Management development and productivity improvement qualifications are being retained, “as these have been used to good advantage by many companies in building both people and organisational performance,” says Ammon.
The NZITO is also planning to implement with other ITOs, such as hospitality, a base food sector qualification aimed at schools and pre-employment. “This will reinforce the career pathways plan of the Ministry of Education and support trade academies and schools delivering trade-focused skills to students who have a career planned in industry.”
The NZITO is now working closely with other primary sector ITOs in the planning of a primary sector platform to coordinate qualifications and training. That will harmonise with Ministry of Primary Industries (MPI) requirements in areas like traceability, transport and animal welfare.
“This will help us to harmonise much that is in common in the food export areas and is intended to reinforce the value chain or paddock to plate concept this is a key driver in New Zealand exports,” Ammon explains.
Practical examples would be common HACCP training standards, animal welfare, animal products inspection and initiatives like halal standards for key markets. “This is also intended to complement our adaptation to expectations from key markets for a standards based approach to the supply chain,” he says.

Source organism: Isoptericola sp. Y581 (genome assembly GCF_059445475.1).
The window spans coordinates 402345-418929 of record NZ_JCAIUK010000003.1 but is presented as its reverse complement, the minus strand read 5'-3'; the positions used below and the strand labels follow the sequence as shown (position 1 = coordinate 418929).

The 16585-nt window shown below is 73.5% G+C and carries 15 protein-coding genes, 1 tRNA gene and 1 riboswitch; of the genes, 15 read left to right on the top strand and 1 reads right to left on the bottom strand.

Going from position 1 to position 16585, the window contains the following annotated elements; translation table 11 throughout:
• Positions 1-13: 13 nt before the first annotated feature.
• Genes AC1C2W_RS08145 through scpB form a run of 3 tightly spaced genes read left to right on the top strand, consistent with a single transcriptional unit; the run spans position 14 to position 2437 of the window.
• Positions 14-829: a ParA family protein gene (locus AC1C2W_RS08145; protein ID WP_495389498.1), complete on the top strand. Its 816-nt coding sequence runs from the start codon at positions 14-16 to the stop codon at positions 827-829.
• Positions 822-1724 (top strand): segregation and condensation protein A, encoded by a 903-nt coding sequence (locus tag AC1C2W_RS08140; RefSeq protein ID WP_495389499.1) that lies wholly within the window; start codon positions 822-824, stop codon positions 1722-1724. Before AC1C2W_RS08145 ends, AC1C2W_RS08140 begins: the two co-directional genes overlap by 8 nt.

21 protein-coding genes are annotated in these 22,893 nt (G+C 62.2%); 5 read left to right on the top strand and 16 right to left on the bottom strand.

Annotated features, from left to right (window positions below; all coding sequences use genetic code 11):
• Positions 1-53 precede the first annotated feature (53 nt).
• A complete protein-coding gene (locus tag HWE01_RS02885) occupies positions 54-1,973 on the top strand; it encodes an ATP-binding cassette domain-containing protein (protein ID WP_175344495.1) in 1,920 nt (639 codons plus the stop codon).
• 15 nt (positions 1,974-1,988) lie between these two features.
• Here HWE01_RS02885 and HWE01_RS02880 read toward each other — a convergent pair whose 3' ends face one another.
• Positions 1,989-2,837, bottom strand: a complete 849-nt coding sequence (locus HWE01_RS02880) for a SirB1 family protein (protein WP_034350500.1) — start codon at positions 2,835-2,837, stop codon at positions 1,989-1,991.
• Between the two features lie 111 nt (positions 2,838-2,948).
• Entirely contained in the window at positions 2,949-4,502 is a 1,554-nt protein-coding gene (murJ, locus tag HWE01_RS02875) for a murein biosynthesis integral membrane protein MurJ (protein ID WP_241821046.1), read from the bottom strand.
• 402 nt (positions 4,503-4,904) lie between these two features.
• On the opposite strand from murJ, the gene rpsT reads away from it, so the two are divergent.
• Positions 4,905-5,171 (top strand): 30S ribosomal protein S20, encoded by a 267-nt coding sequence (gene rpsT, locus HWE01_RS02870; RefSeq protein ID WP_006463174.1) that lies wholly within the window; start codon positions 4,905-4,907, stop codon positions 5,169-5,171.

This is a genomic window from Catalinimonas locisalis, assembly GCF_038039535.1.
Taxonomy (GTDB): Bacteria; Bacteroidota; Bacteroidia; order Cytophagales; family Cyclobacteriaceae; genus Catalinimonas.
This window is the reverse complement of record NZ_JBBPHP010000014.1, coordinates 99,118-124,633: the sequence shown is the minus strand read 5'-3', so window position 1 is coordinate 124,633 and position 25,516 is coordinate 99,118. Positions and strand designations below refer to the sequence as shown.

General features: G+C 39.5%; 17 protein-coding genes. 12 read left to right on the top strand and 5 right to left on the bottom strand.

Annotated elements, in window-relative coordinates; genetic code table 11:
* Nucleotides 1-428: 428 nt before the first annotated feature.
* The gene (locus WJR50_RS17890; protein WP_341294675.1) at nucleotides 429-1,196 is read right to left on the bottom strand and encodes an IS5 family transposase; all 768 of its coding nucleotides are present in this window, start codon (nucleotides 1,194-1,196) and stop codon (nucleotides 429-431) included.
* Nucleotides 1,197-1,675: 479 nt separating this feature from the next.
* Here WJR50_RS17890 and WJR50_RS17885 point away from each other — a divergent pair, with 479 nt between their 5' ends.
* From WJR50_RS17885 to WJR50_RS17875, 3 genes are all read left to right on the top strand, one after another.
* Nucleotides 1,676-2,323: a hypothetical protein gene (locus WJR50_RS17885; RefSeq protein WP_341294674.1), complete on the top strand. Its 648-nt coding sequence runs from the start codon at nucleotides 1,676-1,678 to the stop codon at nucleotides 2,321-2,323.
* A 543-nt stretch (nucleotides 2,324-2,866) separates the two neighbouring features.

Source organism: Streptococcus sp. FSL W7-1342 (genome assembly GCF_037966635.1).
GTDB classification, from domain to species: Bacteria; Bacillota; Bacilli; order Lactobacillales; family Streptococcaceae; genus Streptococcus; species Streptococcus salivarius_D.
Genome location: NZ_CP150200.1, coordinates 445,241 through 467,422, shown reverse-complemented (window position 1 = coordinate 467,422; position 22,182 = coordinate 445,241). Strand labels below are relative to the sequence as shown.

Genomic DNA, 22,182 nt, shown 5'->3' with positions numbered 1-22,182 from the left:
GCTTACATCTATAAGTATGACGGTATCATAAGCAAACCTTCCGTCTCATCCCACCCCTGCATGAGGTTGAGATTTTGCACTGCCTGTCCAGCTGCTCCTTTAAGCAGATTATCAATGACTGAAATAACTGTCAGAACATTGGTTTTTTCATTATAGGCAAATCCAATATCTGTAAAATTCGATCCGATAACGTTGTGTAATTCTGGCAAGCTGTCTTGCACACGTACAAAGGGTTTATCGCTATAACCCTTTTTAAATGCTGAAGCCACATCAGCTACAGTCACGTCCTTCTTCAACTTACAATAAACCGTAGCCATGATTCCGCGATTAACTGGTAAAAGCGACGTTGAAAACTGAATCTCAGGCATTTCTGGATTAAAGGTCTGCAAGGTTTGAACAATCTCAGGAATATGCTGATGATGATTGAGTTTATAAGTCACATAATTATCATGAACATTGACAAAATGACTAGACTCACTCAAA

The NZITO/Seafood ITO merger is part of the reconfiguration of the ITO sector into larger, more capable organisations to better meet the needs of employers. In October, the agriculture and horticulture ITOs also merged into one organisation, under the Primary Industry Training Organisation banner.
“Work is progressing on the prospect of a consolidated primary sector ITO that will deliver greater efficiencies in scale, coverage (market share) and resourcing flexibility,” says Ammon. “Early work shows real potential for savings and improved services so this will be a work in progress for 2012/2013.”
This item appeared first in Food NZ magazine (December 2012/January 2013).